Tenzin Pelkyi, a writer, law student, and editor at tibetanfeministcollective.org (and recent interviewee at this blog) has an intriguing article up today at medium.com examining some of the idiosyncrasies and unintended consequences of US-China-Tibet politics. In it she examines two allegedly Tibetan men holding up a sign reading “Tibetans for Trump. Kick China in the Balls for us, Donald #MakeAmericaGreatAgain.”
As odd as it may seem for card carrying liberals and others who are simply confused by the popularity of Donald Trump, there are at least a couple historical reasons why Tibetans would prefer the brash Republican in the White House.
The normalization of trade relations with China and the effective de-linking of human rights and trade with the renewal of Most Favored Nation (MFN) trade status in 2000 under the Clinton administration was a significant blow to the human rights lobby and Tibetan Americans who seek to hold China accountable for continued rights violations in Tibet.
That’s why, when then-President Bush awarded Tibet’s Nobel Prize-winning spiritual leader, His Holiness the Dalai Lama, the Congressional Gold Medal in 2007, Tibetan Americans considered the act a significant victory, evident by the marking of this event every year across the diaspora in gratitude to the Bush administration.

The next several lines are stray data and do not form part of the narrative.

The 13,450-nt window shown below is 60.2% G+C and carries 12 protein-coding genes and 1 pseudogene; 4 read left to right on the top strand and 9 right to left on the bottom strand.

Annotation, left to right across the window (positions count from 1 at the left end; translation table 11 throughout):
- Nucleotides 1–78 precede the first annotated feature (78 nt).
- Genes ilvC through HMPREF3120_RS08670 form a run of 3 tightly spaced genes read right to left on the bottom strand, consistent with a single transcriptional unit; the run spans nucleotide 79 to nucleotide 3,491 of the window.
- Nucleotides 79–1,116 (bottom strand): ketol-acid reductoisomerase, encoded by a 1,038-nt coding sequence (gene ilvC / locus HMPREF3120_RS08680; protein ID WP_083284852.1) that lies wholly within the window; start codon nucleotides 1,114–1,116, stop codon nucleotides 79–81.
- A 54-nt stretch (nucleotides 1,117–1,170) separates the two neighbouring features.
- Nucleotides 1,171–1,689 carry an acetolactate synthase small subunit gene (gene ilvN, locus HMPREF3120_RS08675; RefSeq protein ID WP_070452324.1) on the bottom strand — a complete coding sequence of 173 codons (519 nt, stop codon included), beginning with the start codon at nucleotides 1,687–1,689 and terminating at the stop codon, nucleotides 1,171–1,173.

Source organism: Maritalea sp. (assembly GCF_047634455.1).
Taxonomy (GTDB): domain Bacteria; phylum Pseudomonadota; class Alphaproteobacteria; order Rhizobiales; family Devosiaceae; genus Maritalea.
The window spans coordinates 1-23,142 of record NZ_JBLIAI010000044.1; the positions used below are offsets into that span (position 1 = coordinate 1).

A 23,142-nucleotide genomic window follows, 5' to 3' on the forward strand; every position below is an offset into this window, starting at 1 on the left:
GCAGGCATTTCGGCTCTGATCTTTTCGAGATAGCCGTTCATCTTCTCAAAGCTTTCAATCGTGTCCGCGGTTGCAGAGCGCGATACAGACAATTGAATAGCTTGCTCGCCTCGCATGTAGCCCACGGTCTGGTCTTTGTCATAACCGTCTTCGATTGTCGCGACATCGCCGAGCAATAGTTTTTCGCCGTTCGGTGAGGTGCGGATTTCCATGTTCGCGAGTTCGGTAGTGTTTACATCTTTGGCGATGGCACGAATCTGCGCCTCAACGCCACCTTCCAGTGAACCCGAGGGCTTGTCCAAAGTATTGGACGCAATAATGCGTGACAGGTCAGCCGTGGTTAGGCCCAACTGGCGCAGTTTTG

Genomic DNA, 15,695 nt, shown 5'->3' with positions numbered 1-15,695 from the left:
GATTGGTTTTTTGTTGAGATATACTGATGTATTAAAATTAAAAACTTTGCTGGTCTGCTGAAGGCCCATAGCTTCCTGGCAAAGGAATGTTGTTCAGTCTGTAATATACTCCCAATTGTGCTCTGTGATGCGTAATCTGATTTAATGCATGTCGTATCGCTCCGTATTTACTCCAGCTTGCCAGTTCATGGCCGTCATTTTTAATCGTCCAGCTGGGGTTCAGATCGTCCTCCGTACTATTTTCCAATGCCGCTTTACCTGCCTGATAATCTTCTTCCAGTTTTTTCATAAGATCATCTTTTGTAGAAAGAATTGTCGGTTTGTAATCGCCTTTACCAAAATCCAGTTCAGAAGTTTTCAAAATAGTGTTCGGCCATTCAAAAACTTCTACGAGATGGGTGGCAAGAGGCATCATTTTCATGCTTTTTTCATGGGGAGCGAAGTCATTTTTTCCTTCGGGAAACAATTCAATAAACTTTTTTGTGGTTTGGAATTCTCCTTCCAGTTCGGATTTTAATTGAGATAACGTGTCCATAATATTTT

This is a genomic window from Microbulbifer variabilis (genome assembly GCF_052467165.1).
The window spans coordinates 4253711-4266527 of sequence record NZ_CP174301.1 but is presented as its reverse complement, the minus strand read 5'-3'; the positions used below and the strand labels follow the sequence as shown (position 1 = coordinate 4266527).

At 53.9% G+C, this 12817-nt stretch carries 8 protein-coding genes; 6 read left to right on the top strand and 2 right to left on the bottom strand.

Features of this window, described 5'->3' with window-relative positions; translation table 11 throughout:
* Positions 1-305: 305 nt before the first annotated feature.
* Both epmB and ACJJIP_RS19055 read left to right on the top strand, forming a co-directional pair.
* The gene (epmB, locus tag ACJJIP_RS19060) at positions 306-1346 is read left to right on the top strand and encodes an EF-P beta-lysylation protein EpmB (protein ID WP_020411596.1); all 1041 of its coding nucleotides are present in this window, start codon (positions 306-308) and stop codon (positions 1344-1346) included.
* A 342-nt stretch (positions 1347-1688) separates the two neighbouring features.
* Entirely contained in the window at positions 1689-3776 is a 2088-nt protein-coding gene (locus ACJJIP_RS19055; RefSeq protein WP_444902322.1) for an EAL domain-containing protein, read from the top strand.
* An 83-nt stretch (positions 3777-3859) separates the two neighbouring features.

And despite President Obama warmly welcoming the Dalai Lama at a National Prayer Breakfast last February, the meeting did nothing to change US-China policy, leading one writer to (quite convincingly) state that “Obama’s Meeting With The Dalai Lama Is An Empty Gesture.” So, over the last 25 years, the only US President to offer a “victory” to Tibetans was George W. Bush. And now it is Trump who is providing the strongest anti-China rhetoric in the 2016 Presidential campaign.
Despite that, Pelkyi assures us that:
Young, politically engaged Tibetan Americans, however, still overwhelmingly favor liberal values and policies. This election year, I have seen Tibetan community leaders and figures endorse and support either or both of the democratic presidential candidates. Hillary Clinton, on a recent visit to Minnesota, was confronted about the latest Tibetan self-immolation last month, which renewed Tibetan and Tibet activists’ interest in her candidacy. Many Tibetans have, notably, shown immense enthusiasm for the Bernie Sanders presidential campaign. Many have noted his key role in the release of Tibetan political prisoners during his time in the U.S. Senate. His website also reaffirms his commitment to Tibet’s political question, and his campaign has even sparked a “Tibetans for Bernie” offshoot.
The topography of the contemporary US political landscape is complex and, admittedly, at times perplexing. I’ll be posting a new poll to try to gather more/better data very soon.
Read Tenzin Pelkyi’s full article here.
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